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Chest. 2016 Dec;150(6):1371-1386. doi: 10.1016/j.chest.2016.07.027. Epub 2016 Aug 10.

Therapeutic Approach to Adult Fibrotic Lung Diseases.

Author information

1
Section of Pulmonary and Critical Care, Department of Medicine, University of Chicago, Chicago, IL. Electronic address: aadegunsoye@medicine.bsd.uchicago.edu.
2
Section of Pulmonary and Critical Care, Department of Medicine, University of Chicago, Chicago, IL.

Abstract

Among the interstitial lung diseases (ILDs), idiopathic pulmonary fibrosis (IPF), chronic hypersensitivity pneumonitis, and fibrotic connective tissue disease-related ILD are associated with a worse prognosis, with death occurring as a result of both respiratory failure and serious associated comorbidities. The recent development and approval of the antifibrotic agents nintedanib and pirfenidone, both of which reduced the rate of decline in lung function in patients with IPF in clinical trials, offer hope that it may be possible to alter the increased mortality associated with IPF. Although chronic hypersensitivity pneumonitis and connective tissue disease related-ILD may be associated with an inflammatory component, the evidence for the use of immunosuppressive agents in their treatment is largely limited to retrospective studies. The lack of benefit of immunosuppressive therapy in advanced fibrosis argues for rigorous clinical trials using antifibrotic therapies in these types of ILD as well. Patients with fibrotic ILD may benefit from identification and management of associated comorbid conditions such as pulmonary hypertension, gastroesophageal reflux, and OSA, which may improve the quality of life and, in some cases, survival in affected individuals. Because early assessment may optimize posttransplantation outcomes, lung transplant evaluation should occur early in patients with IPF and those with other forms of fibrotic ILD.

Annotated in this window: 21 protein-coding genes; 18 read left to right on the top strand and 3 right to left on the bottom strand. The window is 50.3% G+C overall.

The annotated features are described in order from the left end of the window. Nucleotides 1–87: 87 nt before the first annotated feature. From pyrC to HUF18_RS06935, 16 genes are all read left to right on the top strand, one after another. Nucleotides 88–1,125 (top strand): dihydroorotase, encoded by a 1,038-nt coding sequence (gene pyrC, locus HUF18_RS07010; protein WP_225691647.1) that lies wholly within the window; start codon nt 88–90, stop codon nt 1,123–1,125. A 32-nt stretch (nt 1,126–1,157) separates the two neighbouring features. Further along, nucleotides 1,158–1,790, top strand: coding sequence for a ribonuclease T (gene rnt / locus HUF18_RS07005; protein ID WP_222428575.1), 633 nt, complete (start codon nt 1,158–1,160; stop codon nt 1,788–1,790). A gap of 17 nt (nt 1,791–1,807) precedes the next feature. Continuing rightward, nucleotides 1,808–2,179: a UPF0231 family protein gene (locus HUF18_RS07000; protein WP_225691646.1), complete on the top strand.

KEYWORDS:

connective tissue disease; hypersensitivity pneumonia; idiopathic interstitial pneumonia; idiopathic pulmonary fibrosis; interstitial lung disease

PMID:
27521738
PMCID:
PMC5989635
DOI:
10.1016/j.chest.2016.07.027
[Indexed for MEDLINE]
Free PMC Article

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